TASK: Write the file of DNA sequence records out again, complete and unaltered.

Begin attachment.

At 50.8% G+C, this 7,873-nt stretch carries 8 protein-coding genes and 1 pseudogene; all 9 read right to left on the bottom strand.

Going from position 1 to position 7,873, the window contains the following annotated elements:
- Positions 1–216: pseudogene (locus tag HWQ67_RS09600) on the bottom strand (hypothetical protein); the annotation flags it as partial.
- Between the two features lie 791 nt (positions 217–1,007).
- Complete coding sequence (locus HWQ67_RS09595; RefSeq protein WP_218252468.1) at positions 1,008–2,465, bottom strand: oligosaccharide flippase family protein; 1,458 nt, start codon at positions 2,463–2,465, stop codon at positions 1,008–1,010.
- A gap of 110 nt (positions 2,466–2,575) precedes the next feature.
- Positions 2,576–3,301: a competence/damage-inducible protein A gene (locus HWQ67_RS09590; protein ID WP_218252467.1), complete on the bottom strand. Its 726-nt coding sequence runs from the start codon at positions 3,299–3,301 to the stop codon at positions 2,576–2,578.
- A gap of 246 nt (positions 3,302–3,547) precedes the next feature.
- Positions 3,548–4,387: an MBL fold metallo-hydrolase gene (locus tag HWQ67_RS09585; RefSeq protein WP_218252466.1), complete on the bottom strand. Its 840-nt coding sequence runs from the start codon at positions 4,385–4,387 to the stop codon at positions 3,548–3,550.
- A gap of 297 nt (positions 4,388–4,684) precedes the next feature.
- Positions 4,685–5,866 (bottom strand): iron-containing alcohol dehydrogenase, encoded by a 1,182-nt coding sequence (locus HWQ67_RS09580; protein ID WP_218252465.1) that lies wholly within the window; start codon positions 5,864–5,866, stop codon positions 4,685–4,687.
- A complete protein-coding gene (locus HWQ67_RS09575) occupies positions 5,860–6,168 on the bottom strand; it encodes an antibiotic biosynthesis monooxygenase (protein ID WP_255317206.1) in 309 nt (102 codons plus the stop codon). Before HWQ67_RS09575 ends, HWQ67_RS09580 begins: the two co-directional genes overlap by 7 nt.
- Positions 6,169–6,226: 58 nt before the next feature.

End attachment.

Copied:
At 50.8% G+C, this 7,873-nt stretch carries 8 protein-coding genes and 1 pseudogene; all 9 read right to left on the bottom strand.

Going from position 1 to position 7,873, the window contains the following annotated elements:
- Positions 1–216: pseudogene (locus tag HWQ67_RS09600) on the bottom strand (hypothetical protein); the annotation flags it as partial.
- Between the two features lie 791 nt (positions 217–1,007).
- Complete coding sequence (locus HWQ67_RS09595; RefSeq protein WP_218252468.1) at positions 1,008–2,465, bottom strand: oligosaccharide flippase family protein; 1,458 nt, start codon at positions 2,463–2,465, stop codon at positions 1,008–1,010.
- A gap of 110 nt (positions 2,466–2,575) precedes the next feature.
- Positions 2,576–3,301: a competence/damage-inducible protein A gene (locus HWQ67_RS09590; protein ID WP_218252467.1), complete on the bottom strand. Its 726-nt coding sequence runs from the start codon at positions 3,299–3,301 to the stop codon at positions 2,576–2,578.
- A gap of 246 nt (positions 3,302–3,547) precedes the next feature.
- Positions 3,548–4,387: an MBL fold metallo-hydrolase gene (locus tag HWQ67_RS09585; RefSeq protein WP_218252466.1), complete on the bottom strand. Its 840-nt coding sequence runs from the start codon at positions 4,385–4,387 to the stop codon at positions 3,548–3,550.
- A gap of 297 nt (positions 4,388–4,684) precedes the next feature.
- Positions 4,685–5,866 (bottom strand): iron-containing alcohol dehydrogenase, encoded by a 1,182-nt coding sequence (locus HWQ67_RS09580; protein ID WP_218252465.1) that lies wholly within the window; start codon positions 5,864–5,866, stop codon positions 4,685–4,687.
- A complete protein-coding gene (locus HWQ67_RS09575) occupies positions 5,860–6,168 on the bottom strand; it encodes an antibiotic biosynthesis monooxygenase (protein ID WP_255317206.1) in 309 nt (102 codons plus the stop codon). Before HWQ67_RS09575 ends, HWQ67_RS09580 begins: the two co-directional genes overlap by 7 nt.
- Positions 6,169–6,226: 58 nt before the next feature.